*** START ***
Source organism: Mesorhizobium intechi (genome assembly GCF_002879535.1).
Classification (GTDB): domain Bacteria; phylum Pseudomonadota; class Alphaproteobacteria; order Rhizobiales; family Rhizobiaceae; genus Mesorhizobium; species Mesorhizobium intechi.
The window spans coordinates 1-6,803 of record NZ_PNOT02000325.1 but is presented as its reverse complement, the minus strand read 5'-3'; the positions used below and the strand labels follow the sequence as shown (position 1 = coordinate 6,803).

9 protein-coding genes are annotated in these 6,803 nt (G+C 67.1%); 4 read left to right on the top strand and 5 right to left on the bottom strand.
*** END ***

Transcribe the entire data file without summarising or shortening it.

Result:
Source organism: Mesorhizobium intechi (genome assembly GCF_002879535.1).
Classification (GTDB): domain Bacteria; phylum Pseudomonadota; class Alphaproteobacteria; order Rhizobiales; family Rhizobiaceae; genus Mesorhizobium; species Mesorhizobium intechi.
The window spans coordinates 1-6,803 of record NZ_PNOT02000325.1 but is presented as its reverse complement, the minus strand read 5'-3'; the positions used below and the strand labels follow the sequence as shown (position 1 = coordinate 6,803).

9 protein-coding genes are annotated in these 6,803 nt (G+C 67.1%); 4 read left to right on the top strand and 5 right to left on the bottom strand.